|System: X360||Review Rating Legend|
|Dev: Lionhead Studios||1.0 - 1.9 = Avoid||4.0 - 4.4 = Great|
|Pub: Microsoft||2.0 - 2.4 = Poor||4.5 - 4.9 = Must Buy|
|Release: Jan.27, 2008||2.5 - 2.9 = Average||5.0 = The Best|
|Players: 1-2||3.0 - 3.4 = Fair|
|ESRB Rating: Mature||3.5 - 3.9 = Good|
by Jonathan Marx
July 31, 2008 - I got to see a lot of different games at E3 2008 that ran the gamut, both in terms of genre and quality. One of those titles I got a good deal of hands-on time with was Fable II. Additionally, I had a twenty-minute group chat with developer Peter Molyneux, as he walked us through the opening stages of the game. Happily, I can report that, other than the occasional bug that's still being worked out, the game marks a new and improved return to the world of Albion, 500 years in the story's future.
Fable was a highly ambitious IP that turned out to be a fan favorite title for the original Xbox. People gushed over the ability to shape your character anyway you wanted. And that held true for more than just stats and powers. The fact that a character's visage and reputation mirrored their deeds offered gamers a true role playing experience. However, anyone who has downloaded the title from Xbox Originals or has picked it up out of the bargain bin will know that the game definitely feels a bit dated. That's why it was so encouraging to see Fable II rise to the occasion and use the 360's graphical and online capabilities to re-imagine this title that is obviously so near and dear to the creator's heart.
Combat in Fable II has been both completely revamped and simplified. Three powers are available to you and mapped to three corresponding face buttons. Holding down on one of the keyed buttons will allow for more powerful attacks, while tapping it rapidly will unleash quick, hounding attacks. As an added bonus, this simple "one-button system" allows players to access their abilities instantly. That means it is quite possible to force enemies back with a will attack (magic), slice through the nearest baddie with a sword flourish, and then shoot another with your shotgun over a cliff. This can all be done in literally less than two seconds.
Furthermore, the more stylish, brutal, or technical your assaults are, the more experience you will gain. Consequently, linking combinations in interesting ways will make your character more seasoned much more quickly. Also, magical attacks can be executed with an area effect centered on your character, or you can fling arcane energy at your enemies like a ranged weapon. Finally, experience can also be used to improve your arsenal, making more powerful flourish attacks possible. I found this new combat style to be very easy, though a little bit shallow. However, I expect battles to be more rewarding with my own character and when I have mastered the control techniques.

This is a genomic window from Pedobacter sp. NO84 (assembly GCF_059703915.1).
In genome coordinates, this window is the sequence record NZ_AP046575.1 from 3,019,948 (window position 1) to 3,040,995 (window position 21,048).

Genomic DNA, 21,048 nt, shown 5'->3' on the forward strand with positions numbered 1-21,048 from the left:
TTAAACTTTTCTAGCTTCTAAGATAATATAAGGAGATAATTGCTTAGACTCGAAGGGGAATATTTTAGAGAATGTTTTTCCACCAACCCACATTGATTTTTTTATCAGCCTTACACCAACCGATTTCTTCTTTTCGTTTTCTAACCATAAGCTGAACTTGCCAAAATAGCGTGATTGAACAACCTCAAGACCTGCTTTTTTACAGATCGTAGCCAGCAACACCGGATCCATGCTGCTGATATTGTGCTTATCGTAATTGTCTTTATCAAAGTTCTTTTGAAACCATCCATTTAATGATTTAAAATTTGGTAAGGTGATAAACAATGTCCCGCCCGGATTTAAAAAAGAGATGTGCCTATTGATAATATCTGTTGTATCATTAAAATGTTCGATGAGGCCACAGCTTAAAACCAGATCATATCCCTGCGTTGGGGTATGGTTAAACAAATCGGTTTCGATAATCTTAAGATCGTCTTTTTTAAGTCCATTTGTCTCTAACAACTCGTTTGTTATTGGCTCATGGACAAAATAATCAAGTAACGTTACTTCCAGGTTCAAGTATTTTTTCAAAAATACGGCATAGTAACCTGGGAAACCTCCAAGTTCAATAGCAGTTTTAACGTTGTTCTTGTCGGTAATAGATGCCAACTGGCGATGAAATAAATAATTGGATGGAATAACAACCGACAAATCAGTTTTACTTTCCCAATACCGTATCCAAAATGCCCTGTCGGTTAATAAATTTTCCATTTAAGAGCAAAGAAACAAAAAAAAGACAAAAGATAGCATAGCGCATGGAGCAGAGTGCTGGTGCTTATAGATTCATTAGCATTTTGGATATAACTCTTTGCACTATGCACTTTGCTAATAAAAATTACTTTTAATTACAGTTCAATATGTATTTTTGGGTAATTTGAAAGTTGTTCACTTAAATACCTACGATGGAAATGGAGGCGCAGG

Outside of combat, Peter Molyneux and the crew at Lionhead Studios have emphasized storytelling by creating emotional moments, loading up the plot with cutscenes, creating a massive open world devoid of artificial barriers, and including tons of secrets, side quests, love interests, and even odd jobs. One non-combat mechanic in particular allows players to project their character's personality on the world around them. When talking with people, players can bring up a radial menu to express their emotions, make conversation, praise their dog, flirt with women, intimidate scoundrels, whistle, and even perform jokes and entertain passersby. Subsequently, Albion is not only massive, but players will find an interesting sandbox within which they can play for hours upon hours.
That said, for those of you that like to skip through the details and get to the killing, Fable II has been designed to allow you to pass over everything. However, if you're not interested in the plot and character motivations, why would you ever want to play an RPG? In any case, the developers never wanted to make players feel bored or confined, so players are given the ability to blow through a conversation or cutscene at the press of a button.